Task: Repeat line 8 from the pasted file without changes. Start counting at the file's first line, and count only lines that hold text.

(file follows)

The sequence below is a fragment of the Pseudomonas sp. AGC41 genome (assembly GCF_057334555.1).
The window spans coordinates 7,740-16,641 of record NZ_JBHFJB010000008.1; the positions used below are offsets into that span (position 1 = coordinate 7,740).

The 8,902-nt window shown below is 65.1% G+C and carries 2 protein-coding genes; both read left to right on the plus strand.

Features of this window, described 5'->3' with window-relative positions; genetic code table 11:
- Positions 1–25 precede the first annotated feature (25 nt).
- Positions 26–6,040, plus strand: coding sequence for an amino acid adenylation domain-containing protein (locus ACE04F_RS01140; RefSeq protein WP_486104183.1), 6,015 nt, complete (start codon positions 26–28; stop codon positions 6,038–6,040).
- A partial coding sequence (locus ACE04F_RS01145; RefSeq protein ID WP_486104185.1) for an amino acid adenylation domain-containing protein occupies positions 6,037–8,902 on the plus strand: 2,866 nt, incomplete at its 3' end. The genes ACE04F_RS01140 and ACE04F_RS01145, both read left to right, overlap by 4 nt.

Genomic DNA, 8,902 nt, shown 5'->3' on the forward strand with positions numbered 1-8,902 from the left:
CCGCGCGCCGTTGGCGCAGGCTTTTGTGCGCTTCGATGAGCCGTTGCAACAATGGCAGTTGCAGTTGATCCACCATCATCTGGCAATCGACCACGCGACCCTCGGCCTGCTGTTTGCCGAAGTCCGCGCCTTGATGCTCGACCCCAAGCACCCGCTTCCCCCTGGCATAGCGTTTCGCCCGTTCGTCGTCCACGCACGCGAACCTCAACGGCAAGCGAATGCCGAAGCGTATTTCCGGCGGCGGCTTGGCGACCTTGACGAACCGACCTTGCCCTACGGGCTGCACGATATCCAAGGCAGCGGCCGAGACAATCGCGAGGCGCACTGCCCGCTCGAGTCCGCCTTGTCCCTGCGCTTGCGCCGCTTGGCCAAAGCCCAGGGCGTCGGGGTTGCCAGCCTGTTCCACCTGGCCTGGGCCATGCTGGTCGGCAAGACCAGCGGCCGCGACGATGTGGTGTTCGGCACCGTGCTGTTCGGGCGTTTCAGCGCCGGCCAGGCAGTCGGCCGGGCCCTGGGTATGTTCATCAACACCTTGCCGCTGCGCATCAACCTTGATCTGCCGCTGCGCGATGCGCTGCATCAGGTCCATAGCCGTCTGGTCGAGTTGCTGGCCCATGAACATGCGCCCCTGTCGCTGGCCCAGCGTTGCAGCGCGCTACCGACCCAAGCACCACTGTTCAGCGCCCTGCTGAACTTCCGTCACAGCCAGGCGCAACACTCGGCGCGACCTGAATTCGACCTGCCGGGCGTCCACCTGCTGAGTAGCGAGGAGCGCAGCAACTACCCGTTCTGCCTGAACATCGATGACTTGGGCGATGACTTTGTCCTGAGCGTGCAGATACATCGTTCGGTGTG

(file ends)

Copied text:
Genomic DNA, 8,902 nt, shown 5'->3' on the forward strand with positions numbered 1-8,902 from the left: